columbob

Mongoose
mthomason said:
Trouble in Tanoren in S&P#22 has a puzzle for this very reason :) It's been kept to a non-pivotal position, where it can be extremely helpful but not vital to the storyline. I considered using numbers for it, but in the end decided not to - numbers were pretty much the only way to go in the book, but I wanted to do something that kept the feel of the original books while exploring some of the extra things you can do with the RPG.

Yeah, I read that yesterday, pretty interesting scenario Matt! That puzzle isn't too easy to solve though...nice tamperproof lock.
 

DuskFox

Mongoose
If you really want your players to hate you, throw Shamath's riddle at them from the Legacy of Vashna. That riddle has infuriated Lone Wolf enthusiasts for years.
 
Ghost of Landar said:
Don't be afraid to be graphic and deal with serious subject matter. One thing I always got from LW, even at a young age, is that anyone around you could die and that evil didn't just wear black armor and laugh maniacally but was a truly destructive force and enjoyed slaughter and murder.
This reminds me of a conversation I had as a child (this has to be something like 22 years ago), which I've never forgotten.

A friend of mine and I were basically running around and playing pretend Lone Wolf-style, and since he had the first 8 LW books while I had the 4 Grey Star books, he was pretending to be Lone Wolf (with a wooden Sommerswerd) and I was Grey Star (with a mop-handle Wizard's Staff and an egg-shaped river rock I'd found - which I still have - as my Moonstone). We'd also roped in another friend of ours and sort of made him Banedon against his will, in spite of him having absolutely no idea what that meant.

Anyway, since neither "Lone Wolf" or I had read the other series at the time, we were sort of comparing notes here and there as we went, and at one point, I asked him who his "companions" were. After all, Grey Star spends a significant portion of his time across multiple books traveling with or interacting with Tanith, so she's probably the closest thing he has to a sidekick. And then a case could be made for Urik, Samu, Sado, Hugi, and even Shan Li being companions of sorts (and only poor Shan comes to a tragic end along the way). So I was sort of used to thinking of Magnamund as being a place where heroes hang out with interesting, helpful friends.

After I'd asked him who Lone Wolf's sidekicks were, he sort of stood there for a moment, looking a bit puzzled, kind of lost in thought. Then finally, he said something like "I don't know. Everybody I travel with or talk to winds up dying 20 minutes later."

That always stuck with me. Even after I got into the LW books myself, and after I started getting into the later books with Banedon becoming Lone Wolf's best friend and Rimoah his close advisor, I could still never shake the idea that, at least in the early LW books, Lone Wolf is almost ALWAYS alone (apropos of his name!), and to be even remotely helpful to him is apparently the surest form of suicide available in Magnamund.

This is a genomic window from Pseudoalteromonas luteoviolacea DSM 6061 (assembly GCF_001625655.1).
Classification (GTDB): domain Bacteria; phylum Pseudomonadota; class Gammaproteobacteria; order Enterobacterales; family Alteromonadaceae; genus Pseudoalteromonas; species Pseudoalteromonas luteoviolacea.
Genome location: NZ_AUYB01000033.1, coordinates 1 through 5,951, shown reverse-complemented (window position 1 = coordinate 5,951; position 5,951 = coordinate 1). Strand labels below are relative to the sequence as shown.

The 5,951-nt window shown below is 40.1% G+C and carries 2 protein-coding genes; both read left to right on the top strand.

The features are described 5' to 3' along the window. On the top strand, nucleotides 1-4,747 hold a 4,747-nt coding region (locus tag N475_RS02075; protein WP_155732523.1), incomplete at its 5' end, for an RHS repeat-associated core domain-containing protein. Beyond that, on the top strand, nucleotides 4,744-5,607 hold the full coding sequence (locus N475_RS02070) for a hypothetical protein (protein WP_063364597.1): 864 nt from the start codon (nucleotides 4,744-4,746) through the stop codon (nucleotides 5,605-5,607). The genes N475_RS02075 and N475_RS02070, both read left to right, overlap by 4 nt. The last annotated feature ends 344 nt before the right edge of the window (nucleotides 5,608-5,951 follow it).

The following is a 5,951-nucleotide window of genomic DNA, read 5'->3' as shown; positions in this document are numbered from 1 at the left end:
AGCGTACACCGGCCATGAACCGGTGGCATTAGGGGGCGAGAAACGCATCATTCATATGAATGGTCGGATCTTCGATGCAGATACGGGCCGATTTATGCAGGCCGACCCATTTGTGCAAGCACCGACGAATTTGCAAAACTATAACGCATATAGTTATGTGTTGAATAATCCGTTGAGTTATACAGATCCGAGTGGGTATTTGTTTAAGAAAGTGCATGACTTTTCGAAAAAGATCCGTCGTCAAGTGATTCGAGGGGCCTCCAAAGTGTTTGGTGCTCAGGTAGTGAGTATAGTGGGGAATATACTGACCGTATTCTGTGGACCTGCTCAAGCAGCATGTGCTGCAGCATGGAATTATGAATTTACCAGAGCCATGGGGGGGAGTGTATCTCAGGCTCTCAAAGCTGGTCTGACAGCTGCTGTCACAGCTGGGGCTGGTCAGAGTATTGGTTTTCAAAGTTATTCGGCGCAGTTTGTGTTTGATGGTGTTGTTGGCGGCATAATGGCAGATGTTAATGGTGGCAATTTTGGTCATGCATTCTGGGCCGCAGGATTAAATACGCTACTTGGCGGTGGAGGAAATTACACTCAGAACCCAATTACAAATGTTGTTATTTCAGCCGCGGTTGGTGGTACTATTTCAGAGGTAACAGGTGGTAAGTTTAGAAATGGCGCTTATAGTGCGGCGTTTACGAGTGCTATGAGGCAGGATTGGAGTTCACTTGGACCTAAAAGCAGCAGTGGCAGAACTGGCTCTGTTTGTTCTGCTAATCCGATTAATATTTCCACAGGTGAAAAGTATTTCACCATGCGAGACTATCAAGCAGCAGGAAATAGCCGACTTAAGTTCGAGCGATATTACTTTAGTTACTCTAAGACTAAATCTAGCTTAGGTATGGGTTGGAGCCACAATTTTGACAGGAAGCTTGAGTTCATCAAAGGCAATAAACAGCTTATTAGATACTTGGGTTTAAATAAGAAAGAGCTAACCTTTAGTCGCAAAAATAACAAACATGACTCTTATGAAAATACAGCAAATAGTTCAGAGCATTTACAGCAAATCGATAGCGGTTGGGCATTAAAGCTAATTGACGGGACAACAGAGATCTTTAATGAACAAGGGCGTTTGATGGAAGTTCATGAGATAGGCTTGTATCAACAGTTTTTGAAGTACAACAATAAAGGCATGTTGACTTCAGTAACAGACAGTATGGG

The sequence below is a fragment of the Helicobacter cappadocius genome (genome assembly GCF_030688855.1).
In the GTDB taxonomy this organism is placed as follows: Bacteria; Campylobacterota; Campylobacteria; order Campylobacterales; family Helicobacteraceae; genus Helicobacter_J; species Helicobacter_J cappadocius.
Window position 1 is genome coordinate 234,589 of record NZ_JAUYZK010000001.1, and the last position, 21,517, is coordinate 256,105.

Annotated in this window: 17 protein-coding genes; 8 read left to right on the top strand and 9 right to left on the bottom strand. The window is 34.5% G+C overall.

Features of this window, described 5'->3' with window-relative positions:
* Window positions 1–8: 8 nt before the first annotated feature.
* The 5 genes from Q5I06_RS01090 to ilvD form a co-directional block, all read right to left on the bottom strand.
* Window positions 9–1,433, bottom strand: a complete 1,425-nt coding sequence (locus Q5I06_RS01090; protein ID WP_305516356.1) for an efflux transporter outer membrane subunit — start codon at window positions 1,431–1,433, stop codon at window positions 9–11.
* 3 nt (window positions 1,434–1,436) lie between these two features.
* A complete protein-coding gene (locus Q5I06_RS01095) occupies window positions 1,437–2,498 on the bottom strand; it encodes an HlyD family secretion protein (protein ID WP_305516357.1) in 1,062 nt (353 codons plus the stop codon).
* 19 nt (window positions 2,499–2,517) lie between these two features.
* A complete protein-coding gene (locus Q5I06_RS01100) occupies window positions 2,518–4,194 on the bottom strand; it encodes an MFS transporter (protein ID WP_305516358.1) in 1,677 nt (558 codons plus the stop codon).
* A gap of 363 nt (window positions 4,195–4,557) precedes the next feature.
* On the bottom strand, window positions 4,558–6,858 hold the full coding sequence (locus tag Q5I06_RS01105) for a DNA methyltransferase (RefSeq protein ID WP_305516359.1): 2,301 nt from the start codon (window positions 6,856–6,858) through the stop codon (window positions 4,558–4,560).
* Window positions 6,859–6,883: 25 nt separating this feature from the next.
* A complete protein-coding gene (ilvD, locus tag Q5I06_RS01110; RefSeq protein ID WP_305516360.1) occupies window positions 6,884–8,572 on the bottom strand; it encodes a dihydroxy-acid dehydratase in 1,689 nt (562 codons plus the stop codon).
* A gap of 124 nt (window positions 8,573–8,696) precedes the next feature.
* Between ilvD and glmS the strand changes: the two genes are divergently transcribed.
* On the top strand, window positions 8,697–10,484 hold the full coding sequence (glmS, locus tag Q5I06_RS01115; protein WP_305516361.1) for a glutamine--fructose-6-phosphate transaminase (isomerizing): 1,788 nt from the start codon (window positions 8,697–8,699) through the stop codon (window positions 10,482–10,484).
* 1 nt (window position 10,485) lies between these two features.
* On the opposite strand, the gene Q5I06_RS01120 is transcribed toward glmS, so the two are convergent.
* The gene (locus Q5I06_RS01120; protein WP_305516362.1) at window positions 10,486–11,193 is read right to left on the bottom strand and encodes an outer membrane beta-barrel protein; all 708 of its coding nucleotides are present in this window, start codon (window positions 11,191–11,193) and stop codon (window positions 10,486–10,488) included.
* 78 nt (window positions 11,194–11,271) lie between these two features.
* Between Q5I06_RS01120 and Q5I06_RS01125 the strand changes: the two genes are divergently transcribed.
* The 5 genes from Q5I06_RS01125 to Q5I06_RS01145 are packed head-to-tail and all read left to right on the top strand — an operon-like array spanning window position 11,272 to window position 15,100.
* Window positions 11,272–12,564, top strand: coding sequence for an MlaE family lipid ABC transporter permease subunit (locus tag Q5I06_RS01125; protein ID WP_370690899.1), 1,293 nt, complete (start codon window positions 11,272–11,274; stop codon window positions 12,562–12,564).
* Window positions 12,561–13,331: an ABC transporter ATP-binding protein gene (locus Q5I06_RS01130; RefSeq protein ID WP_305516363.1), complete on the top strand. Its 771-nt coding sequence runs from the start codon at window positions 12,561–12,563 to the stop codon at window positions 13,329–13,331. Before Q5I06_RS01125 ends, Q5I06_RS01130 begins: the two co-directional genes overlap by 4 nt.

WritingWolf

Mongoose
I like the riddles and most of the number puzzles in LW. However, I still cannot get the puzzles to close the Shadow Gate in Book 16. I know someone explained it before, I forgot and I still have no idea how to do it. :(
 

SnowShadow

Mongoose
WritingWolf said:
I like the riddles and most of the number puzzles in LW. However, I still cannot get the puzzles to close the Shadow Gate in Book 16. I know someone explained it before, I forgot and I still have no idea how to do it. :(

SPOLIER
I think I saw once someone put a different explanation to the solution but to me the figures in the central column are the difference between the sum of the left hand pair taken away from the sum of the right hand pair. "164" answer is 6, "235" is 110. On 164 the middle column figure in the first row we see is 3 because Right Pair Sum is 13 (8+5) and Left Pair Sum is 10 (6+4); 13-10=3. I think there is another way but not sure what it is.

On the subject of LW's companions yes there are only a few survivors - Banedon, Prarg, D'Val are some of them. I remember a previous thread where we spoke about Ships in a similar way. Captains would be extremely wary of taking Kai passengers - without even looking it up I can think that The Green Sceptre sank in Book 2, Cardonal blown off course BK 3, the Vassagonian Crew are all murdered in book 5, the ferry is attacked by pirates in Bk 6, the ferry in book 8 has Kezoor the Necromancer on board and the flying ship attacked at the end, Sebb's little boat sinks Bk 10, Bk 12 has several sinking ships, Bk 17 has destroyed boats, Skyrider is destoyed Bk 18 and as for the New order series, I lost count of the number of ships that have trouble in the Bks21-22, 23 more flying ship trouble... Yes I am sure any Captain worth his salt would be reluctant to take any Kai on board.